|Publication number||US6650760 B1|
|Application number||US 09/607,393|
|Publication date||Nov 18, 2003|
|Filing date||Jun 30, 2000|
|Priority date||Jul 14, 1999|
|Also published as||DE60043248D1, EP1069803A2, EP1069803A3, EP1069803B1|
|Publication number||09607393, 607393, US 6650760 B1, US 6650760B1, US-B1-6650760, US6650760 B1, US6650760B1|
|Inventors||Anthony J Andrews, Toby C. C. Hunt, John Newsham|
|Original Assignee||Funktion One|
|Export Citation||BiBTeX, EndNote, RefMan|
|Patent Citations (19), Referenced by (4), Classifications (8), Legal Events (4)|
|External Links: USPTO, USPTO Assignment, Espacenet|
The present invention relates to a loudspeaker. In particular, the invention relates to a loudspeaker of the upper bass/low mid type which may be used with loudspeakers covering other parts of the audible sound frequency spectrum in high quality public address (PA) systems.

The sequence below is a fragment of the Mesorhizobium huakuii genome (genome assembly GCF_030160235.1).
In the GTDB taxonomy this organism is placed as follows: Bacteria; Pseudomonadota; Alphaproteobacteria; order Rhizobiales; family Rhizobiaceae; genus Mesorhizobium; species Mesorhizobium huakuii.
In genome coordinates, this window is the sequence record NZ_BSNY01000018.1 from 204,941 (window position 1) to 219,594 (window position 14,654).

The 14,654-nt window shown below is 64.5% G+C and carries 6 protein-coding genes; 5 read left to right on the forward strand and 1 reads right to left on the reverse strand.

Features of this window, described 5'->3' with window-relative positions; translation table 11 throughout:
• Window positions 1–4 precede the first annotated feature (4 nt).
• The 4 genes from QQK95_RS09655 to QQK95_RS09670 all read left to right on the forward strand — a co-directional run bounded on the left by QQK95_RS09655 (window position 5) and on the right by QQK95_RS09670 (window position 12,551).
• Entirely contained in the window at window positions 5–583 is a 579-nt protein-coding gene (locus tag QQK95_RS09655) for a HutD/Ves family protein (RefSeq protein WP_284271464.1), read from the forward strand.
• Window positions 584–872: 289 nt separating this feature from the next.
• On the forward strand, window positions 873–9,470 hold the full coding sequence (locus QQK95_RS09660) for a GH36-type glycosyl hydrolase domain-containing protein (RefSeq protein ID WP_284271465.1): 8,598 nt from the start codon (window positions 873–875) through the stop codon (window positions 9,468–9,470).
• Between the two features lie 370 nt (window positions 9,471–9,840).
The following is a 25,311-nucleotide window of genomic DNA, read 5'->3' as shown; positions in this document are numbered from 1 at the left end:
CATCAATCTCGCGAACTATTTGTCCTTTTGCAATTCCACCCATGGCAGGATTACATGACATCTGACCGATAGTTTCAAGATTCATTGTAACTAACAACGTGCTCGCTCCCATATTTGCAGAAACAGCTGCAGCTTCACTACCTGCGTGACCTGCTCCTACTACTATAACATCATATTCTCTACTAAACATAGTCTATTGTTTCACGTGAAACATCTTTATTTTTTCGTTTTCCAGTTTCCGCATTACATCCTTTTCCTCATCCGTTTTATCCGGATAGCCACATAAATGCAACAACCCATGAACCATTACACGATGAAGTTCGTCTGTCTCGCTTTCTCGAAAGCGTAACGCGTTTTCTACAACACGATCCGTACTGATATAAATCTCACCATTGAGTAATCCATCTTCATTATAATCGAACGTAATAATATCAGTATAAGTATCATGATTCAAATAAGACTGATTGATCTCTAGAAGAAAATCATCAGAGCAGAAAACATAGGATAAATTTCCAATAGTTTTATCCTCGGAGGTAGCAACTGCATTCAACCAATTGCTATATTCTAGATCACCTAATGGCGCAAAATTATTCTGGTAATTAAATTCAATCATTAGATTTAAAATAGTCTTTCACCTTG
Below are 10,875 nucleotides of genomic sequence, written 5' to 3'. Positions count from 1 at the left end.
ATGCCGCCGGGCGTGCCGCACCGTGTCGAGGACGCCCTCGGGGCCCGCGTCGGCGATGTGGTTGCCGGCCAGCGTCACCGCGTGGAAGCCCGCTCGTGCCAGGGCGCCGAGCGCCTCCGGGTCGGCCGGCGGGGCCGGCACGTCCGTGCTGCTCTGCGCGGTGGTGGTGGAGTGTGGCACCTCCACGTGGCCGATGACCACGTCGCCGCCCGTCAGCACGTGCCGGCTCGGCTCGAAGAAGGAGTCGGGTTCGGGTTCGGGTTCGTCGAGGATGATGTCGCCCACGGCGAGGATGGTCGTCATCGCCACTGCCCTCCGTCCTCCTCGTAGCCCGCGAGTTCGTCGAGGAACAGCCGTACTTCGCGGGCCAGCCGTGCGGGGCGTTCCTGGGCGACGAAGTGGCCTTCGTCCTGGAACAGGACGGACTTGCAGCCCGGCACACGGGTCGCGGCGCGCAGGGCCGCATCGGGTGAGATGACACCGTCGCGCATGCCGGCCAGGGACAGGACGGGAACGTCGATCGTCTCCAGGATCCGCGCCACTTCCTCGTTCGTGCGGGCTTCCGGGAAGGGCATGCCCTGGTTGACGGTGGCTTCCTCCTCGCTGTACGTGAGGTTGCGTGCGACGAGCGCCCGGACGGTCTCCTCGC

The range or spectrum of audible sound frequencies is generally taken to extend from about 15 Hz to about 20 KHz. It is well known to divide this frequency range into several notional contiguous ranges with each such range being catered for by a loudspeaker whose design is largely dictated by the sub-range which it is required to handle. A typical example of such sub-ranges is as follows:
It has been found that the sub-ranges into which large PA systems are divided do not represent the best division of acoustic energy. Even in the best “four way” systems (i.e. systems having four sub-ranges), there is usually a “muddy” and ill-defined frequency area straddling the used 150-200 Hz cross-over point between the bass and low mid sub-ranges. This unsatisfactory area extends from about 120 Hz to about 350 Hz.